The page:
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Florida Governor Ron DeSantis (left), who opened treatment centers to distribute the antibody drugs, slammed President Joe Biden over the decision, calling it ‘medical authoritarianism’

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Some critics accused the FDA of trying to restrict treatment options to coerce people into getting vaccinated.

‘This is all about the Biden and his admin taking away a treatment that helps to try to force people into getting the Vaccine,’ one person tweeted.

‘I just saw that the FDA has withdrawn emergency approval for the Regeneron and Eli Lilly monoclonal antibodies. What are they doing? Trying to kill us?’ another wrote.

The FDA said Monday the two antibody treatments are currently not cleared for use in any U.S. states or territories, but may be authorized in certain regions if they work against potential new variants.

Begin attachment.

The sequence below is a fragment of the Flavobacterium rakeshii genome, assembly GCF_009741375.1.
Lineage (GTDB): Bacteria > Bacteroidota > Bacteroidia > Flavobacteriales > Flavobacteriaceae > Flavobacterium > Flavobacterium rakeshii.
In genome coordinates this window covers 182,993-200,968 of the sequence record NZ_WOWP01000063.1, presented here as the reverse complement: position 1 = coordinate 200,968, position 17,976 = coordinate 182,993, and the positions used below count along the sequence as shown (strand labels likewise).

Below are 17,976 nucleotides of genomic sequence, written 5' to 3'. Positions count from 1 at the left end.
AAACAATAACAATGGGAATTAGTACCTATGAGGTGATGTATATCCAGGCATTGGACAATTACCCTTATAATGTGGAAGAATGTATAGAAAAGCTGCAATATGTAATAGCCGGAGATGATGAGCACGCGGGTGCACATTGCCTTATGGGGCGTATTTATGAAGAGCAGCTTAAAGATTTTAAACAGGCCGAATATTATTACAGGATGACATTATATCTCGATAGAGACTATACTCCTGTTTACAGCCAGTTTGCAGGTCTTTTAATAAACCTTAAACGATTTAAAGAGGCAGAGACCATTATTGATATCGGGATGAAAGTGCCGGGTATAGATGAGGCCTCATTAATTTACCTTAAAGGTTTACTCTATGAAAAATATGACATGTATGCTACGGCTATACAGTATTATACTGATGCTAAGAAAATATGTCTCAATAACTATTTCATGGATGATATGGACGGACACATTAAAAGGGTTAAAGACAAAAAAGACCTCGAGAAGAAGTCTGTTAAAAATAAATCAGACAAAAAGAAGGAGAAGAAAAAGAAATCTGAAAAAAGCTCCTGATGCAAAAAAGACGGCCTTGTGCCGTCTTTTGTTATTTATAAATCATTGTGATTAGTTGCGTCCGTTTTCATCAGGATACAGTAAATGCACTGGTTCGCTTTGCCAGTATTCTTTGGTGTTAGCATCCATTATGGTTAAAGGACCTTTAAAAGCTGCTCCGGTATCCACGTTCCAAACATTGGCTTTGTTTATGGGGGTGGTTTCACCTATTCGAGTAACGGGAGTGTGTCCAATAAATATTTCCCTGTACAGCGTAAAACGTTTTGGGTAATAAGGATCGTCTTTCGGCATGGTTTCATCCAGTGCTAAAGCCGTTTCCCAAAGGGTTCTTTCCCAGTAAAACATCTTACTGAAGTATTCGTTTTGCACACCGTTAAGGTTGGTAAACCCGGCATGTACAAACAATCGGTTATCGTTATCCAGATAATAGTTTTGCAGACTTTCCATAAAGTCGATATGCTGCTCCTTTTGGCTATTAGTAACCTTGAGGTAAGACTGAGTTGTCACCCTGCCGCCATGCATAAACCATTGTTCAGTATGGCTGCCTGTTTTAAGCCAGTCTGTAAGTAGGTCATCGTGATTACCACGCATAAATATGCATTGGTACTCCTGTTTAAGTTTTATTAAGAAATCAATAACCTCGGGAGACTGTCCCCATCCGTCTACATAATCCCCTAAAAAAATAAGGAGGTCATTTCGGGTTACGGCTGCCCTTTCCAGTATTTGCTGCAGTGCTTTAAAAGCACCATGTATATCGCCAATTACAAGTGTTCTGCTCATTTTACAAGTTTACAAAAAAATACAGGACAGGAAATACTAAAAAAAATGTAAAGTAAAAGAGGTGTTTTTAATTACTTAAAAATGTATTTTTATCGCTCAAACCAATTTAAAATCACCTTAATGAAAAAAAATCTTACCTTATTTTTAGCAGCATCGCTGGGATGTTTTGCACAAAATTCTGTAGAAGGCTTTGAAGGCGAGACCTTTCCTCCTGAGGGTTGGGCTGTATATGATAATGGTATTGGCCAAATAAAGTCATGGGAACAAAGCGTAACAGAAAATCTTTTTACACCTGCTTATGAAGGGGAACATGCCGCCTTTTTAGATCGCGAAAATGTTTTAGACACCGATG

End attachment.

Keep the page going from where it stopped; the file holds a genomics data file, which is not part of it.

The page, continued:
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Doctors have alternate therapies to battle early COVID-19 cases, including two new antiviral pills from Pfizer and Merck, but both are in short supply. 

An antibody drug from GlaxoSmithKline that remains effective also is in short supply. 

Last month, the U.S. government had paused the distribution of Regeneron and Lilly’s treatments and said the halt would continue until new data emerges on their efficacy against Omicron.

FDA faces criticism after restricting COVID antibody treatments 2

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FDA faces criticism after restricting COVID antibody treatments 4

FDA faces criticism after restricting COVID antibody treatments 6

The FDA noted in its decision on Monday that Omicron accounts for more than 99 percent of U.S. infections, making it ‘highly unlikely’ the antibodies would help people now seeking treatment. 

The agency said restricting their use would also eliminate unnecessary drug side effects from ineffective treatment, including allergic reactions. 

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The two treatments are still effective against Delta, but the CDC now estimates that Delta accounts for just 0.5 percent of new cases in the country.